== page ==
Four Prince of Wales Facet Cut Wine Glass c1762
Heading : An Engraved 'Ich Dien' Facet Cut Wine Glass
Period : George III
Origin : England
Colour : Clear
Bowl : Round funnel, engraved with ICH DIEN, the feathers of the Prince of Wales and their accompanying coronet; petal cuts around the lower part of the bowl. Good pucella marks
Stem : Thick tapered stem with diamond scalloped facet cuts.
Foot : Conical
Pontil : Snapped
Glass Type : Lead
Size : 12.7 cm height, 5.9 cm diameter bowl, 6.6 cm diameter foot , some minor variations
Condition : Two foot rims have been polished
Restoration : None
Weight: 533 grams
Notes : The use of the Ich Dien device - motto, feathers and coronet in isolation - incontrovertibly identifies this glass as being designed to honour the incumbent Prince of Wales - the heir apparent to the throne of England, or - more recently - of Great Britain; the title has been used in this manner since the fourteenth century. The sources for two of the emblem's constituent parts - the feathers and motto - are ill-defined and - at best - an amalgam of several hypothetical derivations; take your pick from Edward I, Edward II, The Black Prince, King John of Bohemia, the Battle of Crecy, Philippa of Hainault or sundry other figures/events from medieval history. The coronet is less contentious - it's a crown, pure and simple, one to be worn by a nobleman rather than a monarch - a prince prior to his coronation.
Where fact and fiction become somewhat easier to disentangle is the attribution of the device - in the context of Georgian drinking glasses - to the Jacobite cause; this is a link which is somewhere between extremely tenuous and laughable when used alone and not in conjunction with established Jacobite motifs. By the time that facet-cut stems began to account for anything other than a minuscule proportion of glasses in circulation - the 1760's - the last, legitimate Jacobite Prince of Wales of any consequence had been divested of his title for over 100 years (Charles Stuart, later King Charles II). Four decades later, James Francis Edward Stuart (The Old Pretender, as framed by adherents to The Cause) was a fully accredited Prince of Wales for just over five months, from his investiture up to the point that his father (King James II) was removed from the throne. There were three further legitimate Princes of Wales between the usurpation and the one this glass represented.
It may well have been a fanciful notion amongst the dissenters, who railed against the Hanoverian tenure of the throne, that Bonnie Prince Charlie should be referred to as Prince of Wales whilst his father was rightful king (in their eyes at least), and one can only imagine that this is where suggestions of some degree of Jacobite currency for the use of an Ich Dien motif in the 1760's may come from. We do also wonder about the use - in an implicit message of support for one regime - of a phrase couched in the common cant of the 'opposition'; Ich Dien is German - the first language of the Hanoverians - whereas The Stuarts and their champions were unequivocally French in their predilections.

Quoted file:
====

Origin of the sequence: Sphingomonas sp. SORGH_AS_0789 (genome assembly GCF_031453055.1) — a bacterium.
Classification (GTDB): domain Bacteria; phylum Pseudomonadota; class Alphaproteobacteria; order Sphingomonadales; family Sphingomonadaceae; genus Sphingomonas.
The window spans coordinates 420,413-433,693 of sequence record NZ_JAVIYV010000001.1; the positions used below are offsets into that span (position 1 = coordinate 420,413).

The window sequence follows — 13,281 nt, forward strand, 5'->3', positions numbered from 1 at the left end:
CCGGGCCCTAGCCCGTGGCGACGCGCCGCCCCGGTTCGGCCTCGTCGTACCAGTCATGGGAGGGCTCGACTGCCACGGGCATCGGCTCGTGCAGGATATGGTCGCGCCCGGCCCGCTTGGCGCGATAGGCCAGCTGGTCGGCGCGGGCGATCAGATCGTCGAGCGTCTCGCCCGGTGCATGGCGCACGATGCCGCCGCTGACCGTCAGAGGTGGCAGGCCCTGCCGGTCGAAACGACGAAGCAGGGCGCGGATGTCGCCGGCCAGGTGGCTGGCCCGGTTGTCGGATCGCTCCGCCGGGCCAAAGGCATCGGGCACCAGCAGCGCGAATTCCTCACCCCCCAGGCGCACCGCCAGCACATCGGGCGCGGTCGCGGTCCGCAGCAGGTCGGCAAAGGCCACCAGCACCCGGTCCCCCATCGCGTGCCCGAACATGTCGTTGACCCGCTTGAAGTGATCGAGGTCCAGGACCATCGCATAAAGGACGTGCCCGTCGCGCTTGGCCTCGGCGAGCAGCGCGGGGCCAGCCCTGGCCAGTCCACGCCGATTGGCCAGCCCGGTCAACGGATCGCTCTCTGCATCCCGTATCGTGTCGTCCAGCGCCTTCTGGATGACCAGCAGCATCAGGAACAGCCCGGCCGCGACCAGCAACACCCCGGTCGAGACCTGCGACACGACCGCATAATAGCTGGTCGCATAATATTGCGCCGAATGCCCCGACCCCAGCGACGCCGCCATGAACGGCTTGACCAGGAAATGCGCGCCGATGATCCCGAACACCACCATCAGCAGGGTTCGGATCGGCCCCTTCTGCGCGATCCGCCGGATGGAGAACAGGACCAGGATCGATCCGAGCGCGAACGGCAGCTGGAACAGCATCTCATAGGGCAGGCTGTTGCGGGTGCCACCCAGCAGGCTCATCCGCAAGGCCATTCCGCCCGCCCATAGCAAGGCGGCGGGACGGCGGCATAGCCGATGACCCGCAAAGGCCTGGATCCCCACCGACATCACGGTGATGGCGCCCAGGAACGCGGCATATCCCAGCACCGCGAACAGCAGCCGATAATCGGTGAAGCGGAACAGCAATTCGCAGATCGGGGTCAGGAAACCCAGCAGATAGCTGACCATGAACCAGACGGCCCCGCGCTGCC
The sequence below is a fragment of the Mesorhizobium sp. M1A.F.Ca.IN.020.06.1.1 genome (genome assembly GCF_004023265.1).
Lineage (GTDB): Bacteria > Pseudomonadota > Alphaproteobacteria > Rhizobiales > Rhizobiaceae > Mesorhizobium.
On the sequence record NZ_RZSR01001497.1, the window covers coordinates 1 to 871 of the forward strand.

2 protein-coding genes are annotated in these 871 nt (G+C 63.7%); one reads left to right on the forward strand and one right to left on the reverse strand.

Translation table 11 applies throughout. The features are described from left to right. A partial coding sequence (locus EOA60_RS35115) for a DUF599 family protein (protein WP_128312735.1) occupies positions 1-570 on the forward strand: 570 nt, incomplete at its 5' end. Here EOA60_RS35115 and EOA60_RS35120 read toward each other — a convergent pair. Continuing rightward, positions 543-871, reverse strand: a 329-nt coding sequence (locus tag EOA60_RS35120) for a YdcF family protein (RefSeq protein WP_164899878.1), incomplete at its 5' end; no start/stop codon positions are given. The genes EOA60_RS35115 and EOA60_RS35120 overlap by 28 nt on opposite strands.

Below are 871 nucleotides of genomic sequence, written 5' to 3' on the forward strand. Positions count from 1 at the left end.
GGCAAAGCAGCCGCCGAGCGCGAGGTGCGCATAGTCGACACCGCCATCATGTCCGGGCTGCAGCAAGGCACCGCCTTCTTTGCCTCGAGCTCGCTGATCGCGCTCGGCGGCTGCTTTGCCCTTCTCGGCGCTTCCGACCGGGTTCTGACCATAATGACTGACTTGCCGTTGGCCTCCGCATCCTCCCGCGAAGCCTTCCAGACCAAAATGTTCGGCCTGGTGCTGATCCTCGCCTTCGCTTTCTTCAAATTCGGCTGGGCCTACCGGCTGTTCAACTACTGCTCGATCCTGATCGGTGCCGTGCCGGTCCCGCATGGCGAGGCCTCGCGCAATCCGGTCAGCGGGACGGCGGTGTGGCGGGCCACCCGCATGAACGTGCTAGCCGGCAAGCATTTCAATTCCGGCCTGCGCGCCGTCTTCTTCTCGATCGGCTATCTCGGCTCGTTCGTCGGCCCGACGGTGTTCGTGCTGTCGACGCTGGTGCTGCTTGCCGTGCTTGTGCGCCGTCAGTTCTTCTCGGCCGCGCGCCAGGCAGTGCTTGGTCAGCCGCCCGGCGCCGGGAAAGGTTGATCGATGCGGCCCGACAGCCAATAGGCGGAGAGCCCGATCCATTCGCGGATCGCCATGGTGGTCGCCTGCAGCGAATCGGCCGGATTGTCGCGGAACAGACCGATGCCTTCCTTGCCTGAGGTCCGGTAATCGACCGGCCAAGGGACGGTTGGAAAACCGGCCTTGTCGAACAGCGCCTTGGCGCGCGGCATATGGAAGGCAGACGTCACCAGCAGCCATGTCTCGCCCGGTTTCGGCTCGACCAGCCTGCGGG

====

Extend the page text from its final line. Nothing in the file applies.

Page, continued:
In our opinion, these glasses are no more than early 'royal souvenirs', made and decorated to commemorate the birth and investiture of George Augustus Frederick - later King George IV - in the August of 1762, born to the reigning royal family and a legitimate Prince of Wales in the eyes of the vast majority of the population. There are numerous museum-curated examples of similar pieces, including those enamelled by the incomparable Beilbys of Newcastle, none of which are sullied by any hint of seditious double-entendre or scurrilous apostasy. There is never any suggestion that glasses engraved for the service manufactured by Perrin Geddes and engraved with the same emblem have any Jacobite inference at all.
It may be attractive to invent such spurious claims to those who seek to benefit by perpetuating them - inflating the price of items labelled with such a fictitious attribution, for instance - but the Jacobite cause itself was little more than romanticised delusion, so there is at least a degree of historic resonance to be discerned there, even in the absence of anything of credible or non-risible use...
When it comes to any well-intended analysis of Jacobite glassware, one must always defer to Seddon's magnum opus, Jacobites and Their Drinking Glasses, and it is interesting to note that he stops some way short of attributing any use of the Prince of Wales' device as unambiguously pro-Jacobite without reservation. He notes that examples which he is prepared to catalogue use only incomplete versions of the motif which tend to be placed on the foot of glasses, rather than being fully emblazoned on the bowl. One example has only engraved feathers, another the coronet and feathers without he motto. He shows just one complete example with the caveat " rarely the complete badge of the heir apparent is displayed"
It would be a brave man - or a fool - who chose to ignore the observations of this most complete and respected of sources.
- Product Code: 22051104
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